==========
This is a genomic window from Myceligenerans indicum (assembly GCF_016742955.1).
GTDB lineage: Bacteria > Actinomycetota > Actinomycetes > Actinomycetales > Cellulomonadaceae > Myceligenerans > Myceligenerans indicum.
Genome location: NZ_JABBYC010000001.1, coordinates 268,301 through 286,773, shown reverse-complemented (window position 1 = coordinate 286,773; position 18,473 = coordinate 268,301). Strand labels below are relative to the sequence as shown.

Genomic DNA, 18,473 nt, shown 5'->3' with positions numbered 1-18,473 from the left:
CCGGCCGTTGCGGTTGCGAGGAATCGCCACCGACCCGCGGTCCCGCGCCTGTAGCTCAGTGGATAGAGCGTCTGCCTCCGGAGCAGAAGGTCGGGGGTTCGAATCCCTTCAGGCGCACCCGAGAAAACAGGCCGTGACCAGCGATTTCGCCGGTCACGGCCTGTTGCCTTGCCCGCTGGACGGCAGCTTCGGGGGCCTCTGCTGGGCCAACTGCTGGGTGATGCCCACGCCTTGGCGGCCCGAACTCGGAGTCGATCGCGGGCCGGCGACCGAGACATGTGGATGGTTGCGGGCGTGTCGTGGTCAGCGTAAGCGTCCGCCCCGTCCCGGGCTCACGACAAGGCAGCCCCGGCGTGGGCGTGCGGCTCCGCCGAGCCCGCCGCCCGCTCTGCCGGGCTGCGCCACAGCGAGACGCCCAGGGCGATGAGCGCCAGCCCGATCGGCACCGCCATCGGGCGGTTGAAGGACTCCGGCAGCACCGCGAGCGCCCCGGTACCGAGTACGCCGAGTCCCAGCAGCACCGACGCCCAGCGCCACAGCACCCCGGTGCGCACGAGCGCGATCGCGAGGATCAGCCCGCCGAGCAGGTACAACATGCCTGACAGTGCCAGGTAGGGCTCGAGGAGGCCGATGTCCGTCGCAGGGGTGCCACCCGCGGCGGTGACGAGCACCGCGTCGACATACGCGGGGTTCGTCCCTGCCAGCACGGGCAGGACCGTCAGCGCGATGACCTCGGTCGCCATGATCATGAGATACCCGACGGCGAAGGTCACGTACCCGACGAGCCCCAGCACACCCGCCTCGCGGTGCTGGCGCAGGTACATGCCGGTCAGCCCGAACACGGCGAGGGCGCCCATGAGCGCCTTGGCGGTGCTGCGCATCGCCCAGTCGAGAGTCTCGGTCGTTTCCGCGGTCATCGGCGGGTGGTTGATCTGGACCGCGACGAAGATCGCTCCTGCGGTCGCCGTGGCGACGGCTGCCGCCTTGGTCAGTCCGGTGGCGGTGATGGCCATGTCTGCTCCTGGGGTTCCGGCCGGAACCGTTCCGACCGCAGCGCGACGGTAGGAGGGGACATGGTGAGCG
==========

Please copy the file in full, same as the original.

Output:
This is a genomic window from Myceligenerans indicum (assembly GCF_016742955.1).
GTDB lineage: Bacteria > Actinomycetota > Actinomycetes > Actinomycetales > Cellulomonadaceae > Myceligenerans > Myceligenerans indicum.
Genome location: NZ_JABBYC010000001.1, coordinates 268,301 through 286,773, shown reverse-complemented (window position 1 = coordinate 286,773; position 18,473 = coordinate 268,301). Strand labels below are relative to the sequence as shown.

Genomic DNA, 18,473 nt, shown 5'->3' with positions numbered 1-18,473 from the left:
CCGGCCGTTGCGGTTGCGAGGAATCGCCACCGACCCGCGGTCCCGCGCCTGTAGCTCAGTGGATAGAGCGTCTGCCTCCGGAGCAGAAGGTCGGGGGTTCGAATCCCTTCAGGCGCACCCGAGAAAACAGGCCGTGACCAGCGATTTCGCCGGTCACGGCCTGTTGCCTTGCCCGCTGGACGGCAGCTTCGGGGGCCTCTGCTGGGCCAACTGCTGGGTGATGCCCACGCCTTGGCGGCCCGAACTCGGAGTCGATCGCGGGCCGGCGACCGAGACATGTGGATGGTTGCGGGCGTGTCGTGGTCAGCGTAAGCGTCCGCCCCGTCCCGGGCTCACGACAAGGCAGCCCCGGCGTGGGCGTGCGGCTCCGCCGAGCCCGCCGCCCGCTCTGCCGGGCTGCGCCACAGCGAGACGCCCAGGGCGATGAGCGCCAGCCCGATCGGCACCGCCATCGGGCGGTTGAAGGACTCCGGCAGCACCGCGAGCGCCCCGGTACCGAGTACGCCGAGTCCCAGCAGCACCGACGCCCAGCGCCACAGCACCCCGGTGCGCACGAGCGCGATCGCGAGGATCAGCCCGCCGAGCAGGTACAACATGCCTGACAGTGCCAGGTAGGGCTCGAGGAGGCCGATGTCCGTCGCAGGGGTGCCACCCGCGGCGGTGACGAGCACCGCGTCGACATACGCGGGGTTCGTCCCTGCCAGCACGGGCAGGACCGTCAGCGCGATGACCTCGGTCGCCATGATCATGAGATACCCGACGGCGAAGGTCACGTACCCGACGAGCCCCAGCACACCCGCCTCGCGGTGCTGGCGCAGGTACATGCCGGTCAGCCCGAACACGGCGAGGGCGCCCATGAGCGCCTTGGCGGTGCTGCGCATCGCCCAGTCGAGAGTCTCGGTCGTTTCCGCGGTCATCGGCGGGTGGTTGATCTGGACCGCGACGAAGATCGCTCCTGCGGTCGCCGTGGCGACGGCTGCCGCCTTGGTCAGTCCGGTGGCGGTGATGGCCATGTCTGCTCCTGGGGTTCCGGCCGGAACCGTTCCGACCGCAGCGCGACGGTAGGAGGGGACATGGTGAGCG